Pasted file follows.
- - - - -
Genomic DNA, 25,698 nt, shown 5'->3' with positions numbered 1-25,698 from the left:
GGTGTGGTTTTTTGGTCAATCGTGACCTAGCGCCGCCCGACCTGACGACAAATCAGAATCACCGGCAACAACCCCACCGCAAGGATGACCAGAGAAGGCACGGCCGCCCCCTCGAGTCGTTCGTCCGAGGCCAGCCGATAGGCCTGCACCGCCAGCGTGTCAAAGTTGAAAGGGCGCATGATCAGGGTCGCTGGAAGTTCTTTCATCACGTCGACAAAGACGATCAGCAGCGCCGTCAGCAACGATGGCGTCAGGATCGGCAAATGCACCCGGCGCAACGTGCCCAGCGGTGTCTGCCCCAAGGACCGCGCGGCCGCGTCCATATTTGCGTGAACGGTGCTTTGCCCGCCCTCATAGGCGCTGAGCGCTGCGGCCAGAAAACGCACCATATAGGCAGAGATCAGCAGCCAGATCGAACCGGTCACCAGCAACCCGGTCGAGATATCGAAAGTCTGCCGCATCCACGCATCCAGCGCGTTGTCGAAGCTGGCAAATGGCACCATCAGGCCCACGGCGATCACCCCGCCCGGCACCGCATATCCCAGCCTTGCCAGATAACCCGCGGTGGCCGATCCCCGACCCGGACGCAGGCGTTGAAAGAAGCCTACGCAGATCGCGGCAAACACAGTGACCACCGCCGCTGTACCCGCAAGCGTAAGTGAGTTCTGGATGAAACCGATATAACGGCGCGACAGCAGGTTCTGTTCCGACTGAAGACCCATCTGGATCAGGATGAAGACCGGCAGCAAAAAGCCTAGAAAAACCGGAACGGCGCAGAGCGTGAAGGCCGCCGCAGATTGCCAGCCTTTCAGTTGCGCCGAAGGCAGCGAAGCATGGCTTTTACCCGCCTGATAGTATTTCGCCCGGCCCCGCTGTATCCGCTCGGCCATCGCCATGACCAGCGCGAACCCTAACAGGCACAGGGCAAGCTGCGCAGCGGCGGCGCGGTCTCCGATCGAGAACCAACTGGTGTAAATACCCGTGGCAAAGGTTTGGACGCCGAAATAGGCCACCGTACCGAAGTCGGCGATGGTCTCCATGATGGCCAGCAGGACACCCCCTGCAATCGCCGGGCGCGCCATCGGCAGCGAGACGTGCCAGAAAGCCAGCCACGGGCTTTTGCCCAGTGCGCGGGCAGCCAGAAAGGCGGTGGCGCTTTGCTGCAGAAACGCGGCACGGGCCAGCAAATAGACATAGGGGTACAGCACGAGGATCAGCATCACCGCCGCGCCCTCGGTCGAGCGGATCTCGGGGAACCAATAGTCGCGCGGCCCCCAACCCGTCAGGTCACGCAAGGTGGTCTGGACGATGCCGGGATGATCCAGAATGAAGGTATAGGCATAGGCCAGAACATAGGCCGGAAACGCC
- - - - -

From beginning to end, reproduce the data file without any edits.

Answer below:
Genomic DNA, 25,698 nt, shown 5'->3' with positions numbered 1-25,698 from the left:
GGTGTGGTTTTTTGGTCAATCGTGACCTAGCGCCGCCCGACCTGACGACAAATCAGAATCACCGGCAACAACCCCACCGCAAGGATGACCAGAGAAGGCACGGCCGCCCCCTCGAGTCGTTCGTCCGAGGCCAGCCGATAGGCCTGCACCGCCAGCGTGTCAAAGTTGAAAGGGCGCATGATCAGGGTCGCTGGAAGTTCTTTCATCACGTCGACAAAGACGATCAGCAGCGCCGTCAGCAACGATGGCGTCAGGATCGGCAAATGCACCCGGCGCAACGTGCCCAGCGGTGTCTGCCCCAAGGACCGCGCGGCCGCGTCCATATTTGCGTGAACGGTGCTTTGCCCGCCCTCATAGGCGCTGAGCGCTGCGGCCAGAAAACGCACCATATAGGCAGAGATCAGCAGCCAGATCGAACCGGTCACCAGCAACCCGGTCGAGATATCGAAAGTCTGCCGCATCCACGCATCCAGCGCGTTGTCGAAGCTGGCAAATGGCACCATCAGGCCCACGGCGATCACCCCGCCCGGCACCGCATATCCCAGCCTTGCCAGATAACCCGCGGTGGCCGATCCCCGACCCGGACGCAGGCGTTGAAAGAAGCCTACGCAGATCGCGGCAAACACAGTGACCACCGCCGCTGTACCCGCAAGCGTAAGTGAGTTCTGGATGAAACCGATATAACGGCGCGACAGCAGGTTCTGTTCCGACTGAAGACCCATCTGGATCAGGATGAAGACCGGCAGCAAAAAGCCTAGAAAAACCGGAACGGCGCAGAGCGTGAAGGCCGCCGCAGATTGCCAGCCTTTCAGTTGCGCCGAAGGCAGCGAAGCATGGCTTTTACCCGCCTGATAGTATTTCGCCCGGCCCCGCTGTATCCGCTCGGCCATCGCCATGACCAGCGCGAACCCTAACAGGCACAGGGCAAGCTGCGCAGCGGCGGCGCGGTCTCCGATCGAGAACCAACTGGTGTAAATACCCGTGGCAAAGGTTTGGACGCCGAAATAGGCCACCGTACCGAAGTCGGCGATGGTCTCCATGATGGCCAGCAGGACACCCCCTGCAATCGCCGGGCGCGCCATCGGCAGCGAGACGTGCCAGAAAGCCAGCCACGGGCTTTTGCCCAGTGCGCGGGCAGCCAGAAAGGCGGTGGCGCTTTGCTGCAGAAACGCGGCACGGGCCAGCAAATAGACATAGGGGTACAGCACGAGGATCAGCATCACCGCCGCGCCCTCGGTCGAGCGGATCTCGGGGAACCAATAGTCGCGCGGCCCCCAACCCGTCAGGTCACGCAAGGTGGTCTGGACGATGCCGGGATGATCCAGAATGAAGGTATAGGCATAGGCCAGAACATAGGCCGGAAACGCC